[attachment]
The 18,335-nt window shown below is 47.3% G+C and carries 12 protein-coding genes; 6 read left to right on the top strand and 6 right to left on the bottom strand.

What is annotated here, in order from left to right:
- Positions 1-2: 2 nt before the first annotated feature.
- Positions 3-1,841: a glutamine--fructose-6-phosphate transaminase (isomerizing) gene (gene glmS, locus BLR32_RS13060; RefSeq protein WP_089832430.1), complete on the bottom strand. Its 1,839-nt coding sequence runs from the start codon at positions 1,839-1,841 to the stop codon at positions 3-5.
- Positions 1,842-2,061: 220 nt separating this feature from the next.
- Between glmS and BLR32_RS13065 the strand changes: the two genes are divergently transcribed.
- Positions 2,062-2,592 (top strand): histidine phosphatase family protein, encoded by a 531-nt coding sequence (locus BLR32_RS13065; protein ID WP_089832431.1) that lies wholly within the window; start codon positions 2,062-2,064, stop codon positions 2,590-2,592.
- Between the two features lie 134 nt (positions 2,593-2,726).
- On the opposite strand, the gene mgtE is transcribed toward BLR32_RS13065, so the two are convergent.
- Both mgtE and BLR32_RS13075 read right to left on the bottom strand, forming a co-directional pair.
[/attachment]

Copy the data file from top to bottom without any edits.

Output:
The 18,335-nt window shown below is 47.3% G+C and carries 12 protein-coding genes; 6 read left to right on the top strand and 6 right to left on the bottom strand.

What is annotated here, in order from left to right:
- Positions 1-2: 2 nt before the first annotated feature.
- Positions 3-1,841: a glutamine--fructose-6-phosphate transaminase (isomerizing) gene (gene glmS, locus BLR32_RS13060; RefSeq protein WP_089832430.1), complete on the bottom strand. Its 1,839-nt coding sequence runs from the start codon at positions 1,839-1,841 to the stop codon at positions 3-5.
- Positions 1,842-2,061: 220 nt separating this feature from the next.
- Between glmS and BLR32_RS13065 the strand changes: the two genes are divergently transcribed.
- Positions 2,062-2,592 (top strand): histidine phosphatase family protein, encoded by a 531-nt coding sequence (locus BLR32_RS13065; protein ID WP_089832431.1) that lies wholly within the window; start codon positions 2,062-2,064, stop codon positions 2,590-2,592.
- Between the two features lie 134 nt (positions 2,593-2,726).
- On the opposite strand, the gene mgtE is transcribed toward BLR32_RS13065, so the two are convergent.
- Both mgtE and BLR32_RS13075 read right to left on the bottom strand, forming a co-directional pair.